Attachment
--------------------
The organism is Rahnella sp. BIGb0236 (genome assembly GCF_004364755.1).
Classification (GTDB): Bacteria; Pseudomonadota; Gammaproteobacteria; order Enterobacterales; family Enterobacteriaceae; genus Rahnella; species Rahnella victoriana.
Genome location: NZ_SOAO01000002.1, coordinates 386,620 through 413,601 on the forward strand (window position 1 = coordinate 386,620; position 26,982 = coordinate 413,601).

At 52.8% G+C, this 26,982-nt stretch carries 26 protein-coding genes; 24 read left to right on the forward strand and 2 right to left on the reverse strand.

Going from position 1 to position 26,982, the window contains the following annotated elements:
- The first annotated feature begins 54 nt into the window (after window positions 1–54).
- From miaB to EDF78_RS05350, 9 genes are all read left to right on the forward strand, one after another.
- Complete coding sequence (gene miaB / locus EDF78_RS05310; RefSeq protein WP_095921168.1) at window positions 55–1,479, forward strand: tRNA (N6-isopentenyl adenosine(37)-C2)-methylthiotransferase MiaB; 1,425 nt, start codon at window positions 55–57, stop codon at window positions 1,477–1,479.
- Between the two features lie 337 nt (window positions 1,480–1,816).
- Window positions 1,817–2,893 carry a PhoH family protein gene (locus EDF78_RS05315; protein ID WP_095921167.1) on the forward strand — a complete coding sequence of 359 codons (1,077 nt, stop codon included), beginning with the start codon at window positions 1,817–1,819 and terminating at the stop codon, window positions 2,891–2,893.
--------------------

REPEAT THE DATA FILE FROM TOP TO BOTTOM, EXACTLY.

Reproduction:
The organism is Rahnella sp. BIGb0236 (genome assembly GCF_004364755.1).
Classification (GTDB): Bacteria; Pseudomonadota; Gammaproteobacteria; order Enterobacterales; family Enterobacteriaceae; genus Rahnella; species Rahnella victoriana.
Genome location: NZ_SOAO01000002.1, coordinates 386,620 through 413,601 on the forward strand (window position 1 = coordinate 386,620; position 26,982 = coordinate 413,601).

At 52.8% G+C, this 26,982-nt stretch carries 26 protein-coding genes; 24 read left to right on the forward strand and 2 right to left on the reverse strand.

Going from position 1 to position 26,982, the window contains the following annotated elements:
- The first annotated feature begins 54 nt into the window (after window positions 1–54).
- From miaB to EDF78_RS05350, 9 genes are all read left to right on the forward strand, one after another.
- Complete coding sequence (gene miaB / locus EDF78_RS05310; RefSeq protein WP_095921168.1) at window positions 55–1,479, forward strand: tRNA (N6-isopentenyl adenosine(37)-C2)-methylthiotransferase MiaB; 1,425 nt, start codon at window positions 55–57, stop codon at window positions 1,477–1,479.
- Between the two features lie 337 nt (window positions 1,480–1,816).
- Window positions 1,817–2,893 carry a PhoH family protein gene (locus EDF78_RS05315; protein ID WP_095921167.1) on the forward strand — a complete coding sequence of 359 codons (1,077 nt, stop codon included), beginning with the start codon at window positions 1,817–1,819 and terminating at the stop codon, window positions 2,891–2,893.